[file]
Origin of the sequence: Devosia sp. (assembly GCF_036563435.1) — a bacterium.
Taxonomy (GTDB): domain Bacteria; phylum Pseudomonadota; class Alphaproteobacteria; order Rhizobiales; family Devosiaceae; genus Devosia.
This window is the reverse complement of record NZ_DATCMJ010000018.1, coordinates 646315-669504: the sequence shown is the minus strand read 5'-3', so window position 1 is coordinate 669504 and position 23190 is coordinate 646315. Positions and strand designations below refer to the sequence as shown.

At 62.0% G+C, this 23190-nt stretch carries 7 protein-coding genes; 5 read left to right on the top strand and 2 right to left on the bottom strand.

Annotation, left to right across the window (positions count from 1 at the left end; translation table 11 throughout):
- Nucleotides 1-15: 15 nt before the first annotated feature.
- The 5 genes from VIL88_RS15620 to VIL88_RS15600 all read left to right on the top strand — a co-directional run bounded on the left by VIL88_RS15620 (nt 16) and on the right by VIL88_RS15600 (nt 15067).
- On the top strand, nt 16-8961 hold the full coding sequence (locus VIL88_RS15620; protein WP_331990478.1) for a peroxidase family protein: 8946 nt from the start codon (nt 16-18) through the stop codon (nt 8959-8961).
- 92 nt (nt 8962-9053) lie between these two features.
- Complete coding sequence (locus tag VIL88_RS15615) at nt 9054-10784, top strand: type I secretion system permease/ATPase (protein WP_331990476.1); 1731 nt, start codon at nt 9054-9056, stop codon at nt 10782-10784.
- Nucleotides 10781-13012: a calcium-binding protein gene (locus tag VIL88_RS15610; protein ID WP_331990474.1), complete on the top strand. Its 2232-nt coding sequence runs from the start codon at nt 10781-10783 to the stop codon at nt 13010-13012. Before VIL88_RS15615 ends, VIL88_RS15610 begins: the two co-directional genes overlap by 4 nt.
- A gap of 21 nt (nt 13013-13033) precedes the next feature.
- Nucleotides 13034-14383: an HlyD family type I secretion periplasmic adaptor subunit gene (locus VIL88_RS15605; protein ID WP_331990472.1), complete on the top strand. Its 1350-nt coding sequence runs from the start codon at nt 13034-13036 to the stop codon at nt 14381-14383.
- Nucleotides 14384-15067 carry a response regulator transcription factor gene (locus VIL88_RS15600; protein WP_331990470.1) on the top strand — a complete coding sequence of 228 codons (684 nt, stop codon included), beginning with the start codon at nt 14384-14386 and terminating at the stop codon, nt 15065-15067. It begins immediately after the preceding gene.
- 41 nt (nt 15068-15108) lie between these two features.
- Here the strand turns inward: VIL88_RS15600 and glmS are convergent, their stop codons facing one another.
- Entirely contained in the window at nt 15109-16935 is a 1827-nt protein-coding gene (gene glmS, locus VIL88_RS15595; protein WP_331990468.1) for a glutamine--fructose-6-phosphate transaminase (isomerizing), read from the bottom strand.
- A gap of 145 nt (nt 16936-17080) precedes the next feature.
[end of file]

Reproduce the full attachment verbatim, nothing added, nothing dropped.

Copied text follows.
Origin of the sequence: Devosia sp. (assembly GCF_036563435.1) — a bacterium.
Taxonomy (GTDB): domain Bacteria; phylum Pseudomonadota; class Alphaproteobacteria; order Rhizobiales; family Devosiaceae; genus Devosia.
This window is the reverse complement of record NZ_DATCMJ010000018.1, coordinates 646315-669504: the sequence shown is the minus strand read 5'-3', so window position 1 is coordinate 669504 and position 23190 is coordinate 646315. Positions and strand designations below refer to the sequence as shown.

At 62.0% G+C, this 23190-nt stretch carries 7 protein-coding genes; 5 read left to right on the top strand and 2 right to left on the bottom strand.

Annotation, left to right across the window (positions count from 1 at the left end; translation table 11 throughout):
- Nucleotides 1-15: 15 nt before the first annotated feature.
- The 5 genes from VIL88_RS15620 to VIL88_RS15600 all read left to right on the top strand — a co-directional run bounded on the left by VIL88_RS15620 (nt 16) and on the right by VIL88_RS15600 (nt 15067).
- On the top strand, nt 16-8961 hold the full coding sequence (locus VIL88_RS15620; protein WP_331990478.1) for a peroxidase family protein: 8946 nt from the start codon (nt 16-18) through the stop codon (nt 8959-8961).
- 92 nt (nt 8962-9053) lie between these two features.
- Complete coding sequence (locus tag VIL88_RS15615) at nt 9054-10784, top strand: type I secretion system permease/ATPase (protein WP_331990476.1); 1731 nt, start codon at nt 9054-9056, stop codon at nt 10782-10784.
- Nucleotides 10781-13012: a calcium-binding protein gene (locus tag VIL88_RS15610; protein ID WP_331990474.1), complete on the top strand. Its 2232-nt coding sequence runs from the start codon at nt 10781-10783 to the stop codon at nt 13010-13012. Before VIL88_RS15615 ends, VIL88_RS15610 begins: the two co-directional genes overlap by 4 nt.
- A gap of 21 nt (nt 13013-13033) precedes the next feature.
- Nucleotides 13034-14383: an HlyD family type I secretion periplasmic adaptor subunit gene (locus VIL88_RS15605; protein ID WP_331990472.1), complete on the top strand. Its 1350-nt coding sequence runs from the start codon at nt 13034-13036 to the stop codon at nt 14381-14383.
- Nucleotides 14384-15067 carry a response regulator transcription factor gene (locus VIL88_RS15600; protein WP_331990470.1) on the top strand — a complete coding sequence of 228 codons (684 nt, stop codon included), beginning with the start codon at nt 14384-14386 and terminating at the stop codon, nt 15065-15067. It begins immediately after the preceding gene.
- 41 nt (nt 15068-15108) lie between these two features.
- Here the strand turns inward: VIL88_RS15600 and glmS are convergent, their stop codons facing one another.
- Entirely contained in the window at nt 15109-16935 is a 1827-nt protein-coding gene (gene glmS, locus VIL88_RS15595; protein WP_331990468.1) for a glutamine--fructose-6-phosphate transaminase (isomerizing), read from the bottom strand.
- A gap of 145 nt (nt 16936-17080) precedes the next feature.